OREANDA-NEWS. Fitch Ratings affirms the ratings on the senior and subordinate notes issued by EFS Volunteer No 3 LLC Series 2012-1. The Rating Outlook remains Stable on all the notes.

--Class A-2 affirmed at 'AAAsf'; Outlook Stable;
--Class A-3 affirmed at 'AAAsf'; Outlook Stable;
--Class B affirmed at 'AAsf'; Outlook Stable.


High Collateral Quality: The trust collateral comprises Federal Family Education Loan Program (FFELP) loans with guaranties provided by eligible guarantors and reinsurance provided by the U.S. Department of Education (ED) for at least 97% of principal and accrued interest. Fitch's current U.S. sovereign rating is 'AAA' with a Stable Outlook.

Sufficient Credit Enhancement (CE): CE is provided by overcollateralization (OC; the excess of trust's asset balance over bond balance), excess spread, and for the senior notes, subordination provided by the subordinate notes. As of February 2016, senior and total parity levels are 108.83% and 102.13%, respectively. The trust is in turbo, and no excess cash can be released until the notes are paid in full.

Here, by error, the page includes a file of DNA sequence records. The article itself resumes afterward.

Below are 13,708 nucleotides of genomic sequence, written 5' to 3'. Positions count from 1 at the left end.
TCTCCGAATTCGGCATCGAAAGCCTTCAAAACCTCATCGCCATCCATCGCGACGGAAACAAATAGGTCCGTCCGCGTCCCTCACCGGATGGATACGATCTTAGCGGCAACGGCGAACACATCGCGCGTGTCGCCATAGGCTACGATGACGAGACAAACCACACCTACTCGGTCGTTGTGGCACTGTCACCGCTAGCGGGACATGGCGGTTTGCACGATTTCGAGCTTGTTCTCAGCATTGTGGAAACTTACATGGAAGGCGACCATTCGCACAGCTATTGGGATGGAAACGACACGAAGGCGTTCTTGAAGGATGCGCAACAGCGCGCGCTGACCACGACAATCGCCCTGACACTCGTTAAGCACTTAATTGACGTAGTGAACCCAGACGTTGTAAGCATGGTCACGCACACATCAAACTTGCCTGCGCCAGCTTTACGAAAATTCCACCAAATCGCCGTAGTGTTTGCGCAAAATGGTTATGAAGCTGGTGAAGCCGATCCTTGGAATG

Adequate Liquidity Support: Liquidity support is provided by a debt service reserve fund sized at the greater of 0.25% of the pool balance and 0.15% of the initial pool balance. The debt service reserve fund is sized at $971,302 as of February 2016.

Acceptable Servicing Capabilities: Pennsylvania Higher Education Assistance Agency (PHEAA) services the entire trust. Fitch has reviewed the servicing operations of PHEAA and believes them to be an acceptable servicer of FFELP student loans.

On Nov. 18, 2015, Fitch released its exposure draft which delineates revisions it plans to make to the 'Rating U.S. Federal Family Education Loan Program Student Loan ABS Criteria', dated June 23, 2014.


Since the FFELP student loan ABS relies on the U.S. government to reimburse defaults, 'AAAsf' FFELP ABS ratings will likely move in tandem with the 'AAA' U.S. sovereign rating. Aside from the U.S. sovereign rating, defaults, basis risk, and loan extension risk account for the majority of the risk embedded in FFELP student loan transactions. Additional defaults, basis shock beyond Fitch's published stresses, lower than expected payment speed, and other factors could result in future downgrades. Likewise, a build-up of CE driven by positive excess spread given favorable basis factor conditions could lead to future upgrades.